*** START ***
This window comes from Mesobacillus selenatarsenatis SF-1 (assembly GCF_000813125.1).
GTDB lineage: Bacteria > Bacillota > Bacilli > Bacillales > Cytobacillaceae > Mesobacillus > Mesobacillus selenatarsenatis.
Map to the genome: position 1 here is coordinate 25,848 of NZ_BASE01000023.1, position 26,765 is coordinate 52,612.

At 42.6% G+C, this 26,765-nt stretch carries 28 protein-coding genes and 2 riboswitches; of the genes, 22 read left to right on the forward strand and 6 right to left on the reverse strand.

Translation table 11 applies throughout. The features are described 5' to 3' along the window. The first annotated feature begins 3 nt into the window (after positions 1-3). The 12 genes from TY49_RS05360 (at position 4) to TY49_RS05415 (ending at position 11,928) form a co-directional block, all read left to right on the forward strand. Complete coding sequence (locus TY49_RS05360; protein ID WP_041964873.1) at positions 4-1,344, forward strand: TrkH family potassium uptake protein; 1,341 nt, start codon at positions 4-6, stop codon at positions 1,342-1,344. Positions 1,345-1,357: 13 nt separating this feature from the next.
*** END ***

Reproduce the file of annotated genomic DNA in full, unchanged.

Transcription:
This window comes from Mesobacillus selenatarsenatis SF-1 (assembly GCF_000813125.1).
GTDB lineage: Bacteria > Bacillota > Bacilli > Bacillales > Cytobacillaceae > Mesobacillus > Mesobacillus selenatarsenatis.
Map to the genome: position 1 here is coordinate 25,848 of NZ_BASE01000023.1, position 26,765 is coordinate 52,612.

At 42.6% G+C, this 26,765-nt stretch carries 28 protein-coding genes and 2 riboswitches; of the genes, 22 read left to right on the forward strand and 6 right to left on the reverse strand.

Translation table 11 applies throughout. The features are described 5' to 3' along the window. The first annotated feature begins 3 nt into the window (after positions 1-3). The 12 genes from TY49_RS05360 (at position 4) to TY49_RS05415 (ending at position 11,928) form a co-directional block, all read left to right on the forward strand. Complete coding sequence (locus TY49_RS05360; protein ID WP_041964873.1) at positions 4-1,344, forward strand: TrkH family potassium uptake protein; 1,341 nt, start codon at positions 4-6, stop codon at positions 1,342-1,344. Positions 1,345-1,357: 13 nt separating this feature from the next.